The history of the Vatican Museums, even before being the history of its collections, is first of all the history of the representative rooms of the popes that have followed one another over the centuries. Everything started during the papacy of Niccolo V (1447-1455), when the famous humanist pope decided to have his own chapel frescoed by the Dominican painter Beato Angelico. His successor, Pope Alexander VI Borgia (1492-1503) followed his example, having his famous Pinturicchio decorate his apartment in the Apostolic Palace. The Niccolina Chapel and the Borgia Apartment therefore represent the first nucleus of the Vatican Museums.
In 1506, however, Pope Julius II Della Rovere inaugurated the collecting history of the Vatican Museums by beginning to collect a series of classical sculptures in the Cortile delle Statue, now Cortile Ottagono. And not only. The belligerent pope entrusted the young Michelangelo with the decoration of the Sistine Chapel between 1508 and 1512, to complete the works started by his uncle, Pope Sixtus IV Della Rovere. Furthermore, not wanting to live in the apartments of his predecessors, Julius II commissioned Raphael to decorate with four new rooms for him, the famous Stanze di Raffaello. Sanzio will also be entrusted with the work of the Loggia already begun by Bramante and the Sala dei Chiaroscuri, enterprises sponsored by the successor of Julius II, Pope Leo X Medici (1513-1521). The "residential history" of the Vatican Museums continued with the interventions of Pope Gregory XIII Boncompagni (1572-1585) and Pope Urban VIII Barberini (1623-1644): the first made the spectacular Gallery of Geographical Maps, a representation of Italy in 40 maps; the second the precious and refined Chapel of Urban VIII.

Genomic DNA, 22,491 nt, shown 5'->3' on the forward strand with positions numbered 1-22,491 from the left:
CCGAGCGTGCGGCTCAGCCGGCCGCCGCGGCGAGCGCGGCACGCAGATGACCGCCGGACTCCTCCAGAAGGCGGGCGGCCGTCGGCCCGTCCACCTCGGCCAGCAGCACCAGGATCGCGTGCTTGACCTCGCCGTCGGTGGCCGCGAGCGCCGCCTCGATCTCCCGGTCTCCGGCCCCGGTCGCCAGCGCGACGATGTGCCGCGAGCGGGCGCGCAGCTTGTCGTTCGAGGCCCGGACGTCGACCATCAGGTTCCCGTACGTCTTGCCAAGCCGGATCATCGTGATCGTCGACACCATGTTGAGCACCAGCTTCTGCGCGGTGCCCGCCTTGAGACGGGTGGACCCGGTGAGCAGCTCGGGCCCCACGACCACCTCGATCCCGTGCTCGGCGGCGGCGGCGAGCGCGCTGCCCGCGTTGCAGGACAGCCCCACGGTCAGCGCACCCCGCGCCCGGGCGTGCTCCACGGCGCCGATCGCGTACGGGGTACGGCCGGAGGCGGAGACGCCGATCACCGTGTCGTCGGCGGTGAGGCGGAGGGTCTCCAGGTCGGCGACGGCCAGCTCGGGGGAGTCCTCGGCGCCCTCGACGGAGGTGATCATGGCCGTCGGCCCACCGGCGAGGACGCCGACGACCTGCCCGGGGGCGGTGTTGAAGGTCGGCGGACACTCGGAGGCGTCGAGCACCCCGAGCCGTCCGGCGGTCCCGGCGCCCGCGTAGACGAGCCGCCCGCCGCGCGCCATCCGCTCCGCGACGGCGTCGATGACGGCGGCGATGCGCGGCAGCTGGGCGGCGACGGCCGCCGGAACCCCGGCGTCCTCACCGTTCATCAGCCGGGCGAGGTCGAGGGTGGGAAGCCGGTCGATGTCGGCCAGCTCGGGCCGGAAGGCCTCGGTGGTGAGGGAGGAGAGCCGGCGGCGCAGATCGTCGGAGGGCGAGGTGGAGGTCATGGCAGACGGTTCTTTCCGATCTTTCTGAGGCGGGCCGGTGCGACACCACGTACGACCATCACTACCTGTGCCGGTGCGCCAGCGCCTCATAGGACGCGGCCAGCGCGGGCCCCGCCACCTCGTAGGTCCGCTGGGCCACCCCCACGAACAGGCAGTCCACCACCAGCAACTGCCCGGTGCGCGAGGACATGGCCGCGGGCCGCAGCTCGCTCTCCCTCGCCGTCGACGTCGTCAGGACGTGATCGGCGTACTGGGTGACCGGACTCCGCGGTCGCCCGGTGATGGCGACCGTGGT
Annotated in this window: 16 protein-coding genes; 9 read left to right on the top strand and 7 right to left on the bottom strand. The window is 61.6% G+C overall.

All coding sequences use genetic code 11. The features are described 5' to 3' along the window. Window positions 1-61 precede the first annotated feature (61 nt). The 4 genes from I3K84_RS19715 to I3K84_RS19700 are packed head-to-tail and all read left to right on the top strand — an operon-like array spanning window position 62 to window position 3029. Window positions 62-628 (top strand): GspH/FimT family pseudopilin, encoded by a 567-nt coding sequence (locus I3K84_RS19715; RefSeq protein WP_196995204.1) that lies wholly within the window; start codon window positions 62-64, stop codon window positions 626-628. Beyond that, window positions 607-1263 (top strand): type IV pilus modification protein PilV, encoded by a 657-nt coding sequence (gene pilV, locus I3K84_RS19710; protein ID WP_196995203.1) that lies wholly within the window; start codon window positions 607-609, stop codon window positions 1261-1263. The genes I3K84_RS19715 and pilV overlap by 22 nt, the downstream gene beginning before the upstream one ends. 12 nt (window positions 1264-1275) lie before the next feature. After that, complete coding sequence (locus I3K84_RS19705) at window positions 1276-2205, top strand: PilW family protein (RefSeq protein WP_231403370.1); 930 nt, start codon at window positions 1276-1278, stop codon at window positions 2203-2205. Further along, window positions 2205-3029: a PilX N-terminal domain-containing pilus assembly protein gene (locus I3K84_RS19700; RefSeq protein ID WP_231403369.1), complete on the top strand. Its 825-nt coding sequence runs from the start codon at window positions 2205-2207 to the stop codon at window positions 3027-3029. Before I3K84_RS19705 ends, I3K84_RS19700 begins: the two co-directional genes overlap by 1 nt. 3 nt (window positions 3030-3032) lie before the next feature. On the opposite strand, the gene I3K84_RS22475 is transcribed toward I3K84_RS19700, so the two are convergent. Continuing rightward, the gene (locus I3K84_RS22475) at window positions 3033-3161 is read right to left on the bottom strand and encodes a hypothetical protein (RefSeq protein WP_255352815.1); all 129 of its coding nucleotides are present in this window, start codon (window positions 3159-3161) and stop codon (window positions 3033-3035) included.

In the eighteenth century the turning point occurred: the "Pope's museums", under the push of the Enlightenment and new archaeological discoveries, were transformed into museum structures in the modern sense. Thus, thanks to the interventions of popes Clement XIV Ganganelli (1769-1774) and Pius VI Braschi (1775-1799), the founding nucleus of the Vatican collections was born: the Pio Clementino Museum. In those years the splendid open-air museum of the Cortile Ottagono and the first nucleus of the paintings of the Vatican Museums also started. During the pontificate of Pius VII Chiaramonti (1800-1823), however, the Chiaramonti Museum was inaugurated, a new collection of classical antiquity curated by the great sculptor Antonio Canova. During the pontificate of Pope Gregory XVI Cappellari (1831-1846), the Museums subsequently opened three other sections, extending their cultural horizons widely: we refer to the Etruscan, Egyptian and Profane Lateran Museums. To these will be added, thanks to the popes Pius IX (1846-1878), Pius X (1903-1914) and Pius XI (1922-1939) the Pio Cristiano Museum, the Jewish Lapidarium and the Ethnological Missionary Museum. It was particularly important in those years, also, the inauguration of a special seat for the Vatican Pinacoteca, able to give greater prominence to the growing collections of paintings. Thanks to the intervention of Pope John XXIII (1958-1963), however, the collections of the Lateran Museums became part of the Vatican Museums. Finally, his successor, Pope Paul VI (1963-1978) inaugurated the Collection of Modern Religious Art in the Borgia Apartment, now the Collection of Contemporary Art. These are, in short, the historical coordinates of the most important museums in the world.